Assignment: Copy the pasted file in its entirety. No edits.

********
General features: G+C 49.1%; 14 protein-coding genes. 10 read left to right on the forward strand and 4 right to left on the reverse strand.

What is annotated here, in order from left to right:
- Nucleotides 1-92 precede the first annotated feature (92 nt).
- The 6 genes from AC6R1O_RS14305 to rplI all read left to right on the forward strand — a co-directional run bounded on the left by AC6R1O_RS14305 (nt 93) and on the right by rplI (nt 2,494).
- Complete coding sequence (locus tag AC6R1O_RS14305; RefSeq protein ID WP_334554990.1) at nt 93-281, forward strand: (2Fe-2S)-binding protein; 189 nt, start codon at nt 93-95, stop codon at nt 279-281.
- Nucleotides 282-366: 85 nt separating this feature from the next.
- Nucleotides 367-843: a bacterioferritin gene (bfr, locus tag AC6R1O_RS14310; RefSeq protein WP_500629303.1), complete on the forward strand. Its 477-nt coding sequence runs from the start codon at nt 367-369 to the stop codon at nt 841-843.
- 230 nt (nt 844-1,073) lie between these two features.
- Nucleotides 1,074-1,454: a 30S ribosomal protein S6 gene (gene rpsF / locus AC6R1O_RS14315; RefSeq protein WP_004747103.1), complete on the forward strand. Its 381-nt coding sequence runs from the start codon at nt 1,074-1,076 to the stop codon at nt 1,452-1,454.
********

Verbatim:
General features: G+C 49.1%; 14 protein-coding genes. 10 read left to right on the forward strand and 4 right to left on the reverse strand.

What is annotated here, in order from left to right:
- Nucleotides 1-92 precede the first annotated feature (92 nt).
- The 6 genes from AC6R1O_RS14305 to rplI all read left to right on the forward strand — a co-directional run bounded on the left by AC6R1O_RS14305 (nt 93) and on the right by rplI (nt 2,494).
- Complete coding sequence (locus tag AC6R1O_RS14305; RefSeq protein ID WP_334554990.1) at nt 93-281, forward strand: (2Fe-2S)-binding protein; 189 nt, start codon at nt 93-95, stop codon at nt 279-281.
- Nucleotides 282-366: 85 nt separating this feature from the next.
- Nucleotides 367-843: a bacterioferritin gene (bfr, locus tag AC6R1O_RS14310; RefSeq protein WP_500629303.1), complete on the forward strand. Its 477-nt coding sequence runs from the start codon at nt 367-369 to the stop codon at nt 841-843.
- 230 nt (nt 844-1,073) lie between these two features.
- Nucleotides 1,074-1,454: a 30S ribosomal protein S6 gene (gene rpsF / locus AC6R1O_RS14315; RefSeq protein WP_004747103.1), complete on the forward strand. Its 381-nt coding sequence runs from the start codon at nt 1,074-1,076 to the stop codon at nt 1,452-1,454.